Review Published in THE TIMES LITERARY SUPPLEMENT
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Coming of age in Pisgah
THE PERFECT MAN. By Naeem Murr. 429pp. Heinemann. Pounds 14.99. 0 434 01114 2
Naeem Murr describes a childhood in a foreign land
Many years ago, William Golding's Lord of the Flies would keep me awake at night with its tale of how easily a perfectly civilized group of English schoolboys could, in the circumstances of the jungle, descend into barbarism.
The dark places of the soul, Golding suggests, are not far under the surface; only the constraints of society have to be removed. But where Golding needed to take his schoolboys away to a desert island in order to unleash the demons that stalk the hidden crevices of the soul, Naeem Murr does it with accomplished ease in Pisgah, a small town in Missouri, a beautiful place, with "blue chicory along the dusty country roads, lightning bugs over fields of white daisies, humming-birds in the honey-suckle vines". In other words, life can happen anywhere: good and evil, love and hatred, desire and deception can hang around any nondescript corner, and any stray glance may signal the fatal ambush.
Murr chooses a young boy called Rajiv Travers, his half-Indian name and his dark skin eternal reminders that he is born of an abandoned Indian mother, to take the reader to Pisgah in the 1950s, "in a flood year, by the night train, on tracks raised by men then called Negroes out in the darkness". Rajiv's arrival in that small town is a deliberate telescoping of the wide world beyond, its distant limits marked by India, where he was born, by England, where he was left by his father with an uncle and a most unwilling aunt, and by Australia, where his father now is looking for more adventures. On the night of his arrival, Rajiv's second uncle, to whom he is now being tossed, commits suicide. The woman with whom the uncle was living, enigmatic Ruth, a tireless writer of old-fashioned romances, in a strange decision agrees to keep Rajiv with her. The boy's gentle humour begins to earn him friends, overriding, for the most part and more easily than would have seemed possible, the difference in skin colour, and finally a childhood begins to take root in this new place.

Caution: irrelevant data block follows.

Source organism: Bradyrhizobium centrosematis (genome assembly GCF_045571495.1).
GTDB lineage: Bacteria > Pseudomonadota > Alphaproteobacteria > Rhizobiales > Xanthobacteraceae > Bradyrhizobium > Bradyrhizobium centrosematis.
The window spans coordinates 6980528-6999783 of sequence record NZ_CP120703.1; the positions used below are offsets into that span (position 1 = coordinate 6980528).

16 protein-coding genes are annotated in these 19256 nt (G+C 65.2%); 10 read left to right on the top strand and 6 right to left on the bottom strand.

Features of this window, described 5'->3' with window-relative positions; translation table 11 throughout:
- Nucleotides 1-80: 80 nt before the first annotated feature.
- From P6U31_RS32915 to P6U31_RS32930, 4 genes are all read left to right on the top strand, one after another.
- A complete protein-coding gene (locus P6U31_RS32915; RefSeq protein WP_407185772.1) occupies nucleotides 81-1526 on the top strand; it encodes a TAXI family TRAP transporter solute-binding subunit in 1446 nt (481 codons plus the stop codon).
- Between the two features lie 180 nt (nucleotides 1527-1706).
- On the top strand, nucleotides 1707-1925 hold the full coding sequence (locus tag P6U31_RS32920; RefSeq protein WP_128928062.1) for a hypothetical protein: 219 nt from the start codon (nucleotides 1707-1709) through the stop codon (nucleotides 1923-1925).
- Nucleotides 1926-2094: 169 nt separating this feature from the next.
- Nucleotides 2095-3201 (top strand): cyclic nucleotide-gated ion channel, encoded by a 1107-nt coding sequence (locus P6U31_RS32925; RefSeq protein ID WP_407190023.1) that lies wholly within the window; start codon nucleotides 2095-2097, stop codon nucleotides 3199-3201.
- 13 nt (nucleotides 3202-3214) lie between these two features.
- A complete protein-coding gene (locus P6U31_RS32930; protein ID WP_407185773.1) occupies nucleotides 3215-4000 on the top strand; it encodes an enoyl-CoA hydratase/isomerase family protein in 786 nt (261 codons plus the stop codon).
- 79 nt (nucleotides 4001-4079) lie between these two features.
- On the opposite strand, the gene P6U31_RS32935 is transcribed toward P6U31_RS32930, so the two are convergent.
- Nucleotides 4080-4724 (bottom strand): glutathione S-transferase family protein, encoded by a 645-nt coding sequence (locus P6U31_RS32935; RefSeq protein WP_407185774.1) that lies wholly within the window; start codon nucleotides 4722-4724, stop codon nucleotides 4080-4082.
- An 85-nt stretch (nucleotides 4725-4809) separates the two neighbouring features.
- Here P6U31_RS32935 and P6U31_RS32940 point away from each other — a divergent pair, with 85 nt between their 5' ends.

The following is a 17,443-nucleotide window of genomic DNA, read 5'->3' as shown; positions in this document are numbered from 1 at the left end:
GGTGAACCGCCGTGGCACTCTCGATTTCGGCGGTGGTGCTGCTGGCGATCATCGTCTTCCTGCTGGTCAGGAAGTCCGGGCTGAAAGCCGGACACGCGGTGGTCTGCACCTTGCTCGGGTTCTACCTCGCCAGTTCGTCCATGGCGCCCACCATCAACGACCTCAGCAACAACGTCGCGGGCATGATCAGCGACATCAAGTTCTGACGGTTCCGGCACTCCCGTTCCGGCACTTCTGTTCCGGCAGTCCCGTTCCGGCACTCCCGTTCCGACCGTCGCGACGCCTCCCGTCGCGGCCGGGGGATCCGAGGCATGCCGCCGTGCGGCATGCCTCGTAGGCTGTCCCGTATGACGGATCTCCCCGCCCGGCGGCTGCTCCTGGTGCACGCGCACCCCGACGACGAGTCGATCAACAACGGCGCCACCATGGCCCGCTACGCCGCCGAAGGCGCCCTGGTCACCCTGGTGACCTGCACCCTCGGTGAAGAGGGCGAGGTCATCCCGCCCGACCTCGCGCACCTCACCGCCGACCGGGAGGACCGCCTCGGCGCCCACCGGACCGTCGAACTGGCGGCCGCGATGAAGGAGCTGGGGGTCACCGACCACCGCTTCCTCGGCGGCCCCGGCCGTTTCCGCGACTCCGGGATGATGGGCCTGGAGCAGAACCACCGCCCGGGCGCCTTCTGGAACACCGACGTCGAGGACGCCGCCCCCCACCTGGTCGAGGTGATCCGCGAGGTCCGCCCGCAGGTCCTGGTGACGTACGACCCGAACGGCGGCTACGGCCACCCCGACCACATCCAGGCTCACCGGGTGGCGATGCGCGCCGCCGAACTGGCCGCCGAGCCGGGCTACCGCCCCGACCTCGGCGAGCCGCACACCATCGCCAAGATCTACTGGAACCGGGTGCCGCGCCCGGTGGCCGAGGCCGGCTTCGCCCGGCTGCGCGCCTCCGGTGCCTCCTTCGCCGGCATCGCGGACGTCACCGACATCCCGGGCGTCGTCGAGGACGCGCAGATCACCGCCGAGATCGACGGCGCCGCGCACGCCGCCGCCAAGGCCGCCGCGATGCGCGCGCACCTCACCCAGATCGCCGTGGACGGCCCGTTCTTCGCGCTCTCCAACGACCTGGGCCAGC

At one level, The Perfect Man is a very competent coming-of-age novel, exploring friendship, love, heartbreak and the chilling dawn of adult wisdom in Rajiv and his group of friends. But it is also a book about arrival and departures, about developing roots in a place, particularly as an outsider.
Rajiv, condemned by his skin to "feel outside of things", kills a wounded bird because he wants to stay on in Pisgah. And he succeeds, because "there are only two ways to tie yourself to a place: fall in love or commit a crime; assimilate or violate". In Pisgah there will be no shortage of love, nor any dearth of crime.
Through the friendships that the boy makes, Murr skilfully opens up the worlds hidden in that small town, the secrets -embarrassing, shameful, or dark buried in each family. There is the world of Lew, the farmer's child, born to roam the woods and bathe in streams, his beautiful innocence forever haunted by the mysterious death, on a bluff over the Missouri River, of his autistic brother.
Annie of the dirty yellow socks, who is half in love with Rajiv and half with Lew, struggles bravely to look after her Italian immigrant father's weaknesses, her mother's infidelities and the destructive impact of both on her brother.
Nora, the acne-afflicted busty blonde girl from a Dutch immigrant family, discovers and then fights the incestuous advances of her father and his visceral hatred for Rajiv's dark skin. Alvin is the cowardly, lying son of the town preacher, an egotistical man who thinks nothing of revealing the secrets of his marriage in front of his congregation and his wife, who finally finds her steel. And there is Ruth herself, a cerebral presence content with her dog, Fifty-Three, because he adores her "and eats leftovers", observing the townspeople in unsparing detail and noting it all in the journals that will then feed her romances. Disaster is inevitable when these journals fall into the hands of Alvin, who is smarting under the neglect of the other children and haunted by the suicide of a loner, a man remembered only for winning the slow bicycle race three years in a row at a county fair: "How could you kill yourself in the sunlight? How could you get so lonely and crazy?".